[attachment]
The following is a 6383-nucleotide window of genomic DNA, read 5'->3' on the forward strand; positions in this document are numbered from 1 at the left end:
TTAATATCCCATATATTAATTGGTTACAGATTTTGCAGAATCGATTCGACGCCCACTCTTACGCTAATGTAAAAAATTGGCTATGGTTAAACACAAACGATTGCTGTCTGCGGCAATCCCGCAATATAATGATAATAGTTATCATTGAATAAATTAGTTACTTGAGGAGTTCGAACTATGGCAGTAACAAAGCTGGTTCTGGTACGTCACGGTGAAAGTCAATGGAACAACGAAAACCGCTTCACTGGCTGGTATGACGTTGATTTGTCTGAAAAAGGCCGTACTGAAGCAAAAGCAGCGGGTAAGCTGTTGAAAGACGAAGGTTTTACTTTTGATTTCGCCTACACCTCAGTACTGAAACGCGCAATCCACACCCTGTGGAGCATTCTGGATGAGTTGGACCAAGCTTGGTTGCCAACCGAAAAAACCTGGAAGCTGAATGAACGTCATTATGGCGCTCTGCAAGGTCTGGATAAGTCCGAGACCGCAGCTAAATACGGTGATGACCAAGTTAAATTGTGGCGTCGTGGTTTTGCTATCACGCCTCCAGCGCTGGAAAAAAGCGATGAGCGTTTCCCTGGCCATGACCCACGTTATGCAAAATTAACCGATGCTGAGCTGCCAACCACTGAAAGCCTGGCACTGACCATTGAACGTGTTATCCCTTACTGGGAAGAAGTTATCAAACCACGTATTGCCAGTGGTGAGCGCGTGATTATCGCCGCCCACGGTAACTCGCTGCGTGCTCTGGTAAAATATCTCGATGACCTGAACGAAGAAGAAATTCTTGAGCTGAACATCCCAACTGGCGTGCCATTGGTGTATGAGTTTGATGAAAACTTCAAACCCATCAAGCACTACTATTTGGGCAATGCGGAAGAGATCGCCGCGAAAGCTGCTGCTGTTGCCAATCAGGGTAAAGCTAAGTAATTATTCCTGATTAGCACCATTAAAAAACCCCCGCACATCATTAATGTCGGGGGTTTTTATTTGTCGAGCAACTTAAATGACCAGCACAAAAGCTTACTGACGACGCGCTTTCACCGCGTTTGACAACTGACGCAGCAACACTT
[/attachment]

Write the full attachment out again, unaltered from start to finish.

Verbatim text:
The following is a 6383-nucleotide window of genomic DNA, read 5'->3' on the forward strand; positions in this document are numbered from 1 at the left end:
TTAATATCCCATATATTAATTGGTTACAGATTTTGCAGAATCGATTCGACGCCCACTCTTACGCTAATGTAAAAAATTGGCTATGGTTAAACACAAACGATTGCTGTCTGCGGCAATCCCGCAATATAATGATAATAGTTATCATTGAATAAATTAGTTACTTGAGGAGTTCGAACTATGGCAGTAACAAAGCTGGTTCTGGTACGTCACGGTGAAAGTCAATGGAACAACGAAAACCGCTTCACTGGCTGGTATGACGTTGATTTGTCTGAAAAAGGCCGTACTGAAGCAAAAGCAGCGGGTAAGCTGTTGAAAGACGAAGGTTTTACTTTTGATTTCGCCTACACCTCAGTACTGAAACGCGCAATCCACACCCTGTGGAGCATTCTGGATGAGTTGGACCAAGCTTGGTTGCCAACCGAAAAAACCTGGAAGCTGAATGAACGTCATTATGGCGCTCTGCAAGGTCTGGATAAGTCCGAGACCGCAGCTAAATACGGTGATGACCAAGTTAAATTGTGGCGTCGTGGTTTTGCTATCACGCCTCCAGCGCTGGAAAAAAGCGATGAGCGTTTCCCTGGCCATGACCCACGTTATGCAAAATTAACCGATGCTGAGCTGCCAACCACTGAAAGCCTGGCACTGACCATTGAACGTGTTATCCCTTACTGGGAAGAAGTTATCAAACCACGTATTGCCAGTGGTGAGCGCGTGATTATCGCCGCCCACGGTAACTCGCTGCGTGCTCTGGTAAAATATCTCGATGACCTGAACGAAGAAGAAATTCTTGAGCTGAACATCCCAACTGGCGTGCCATTGGTGTATGAGTTTGATGAAAACTTCAAACCCATCAAGCACTACTATTTGGGCAATGCGGAAGAGATCGCCGCGAAAGCTGCTGCTGTTGCCAATCAGGGTAAAGCTAAGTAATTATTCCTGATTAGCACCATTAAAAAACCCCCGCACATCATTAATGTCGGGGGTTTTTATTTGTCGAGCAACTTAAATGACCAGCACAAAAGCTTACTGACGACGCGCTTTCACCGCGTTTGACAACTGACGCAGCAACACTT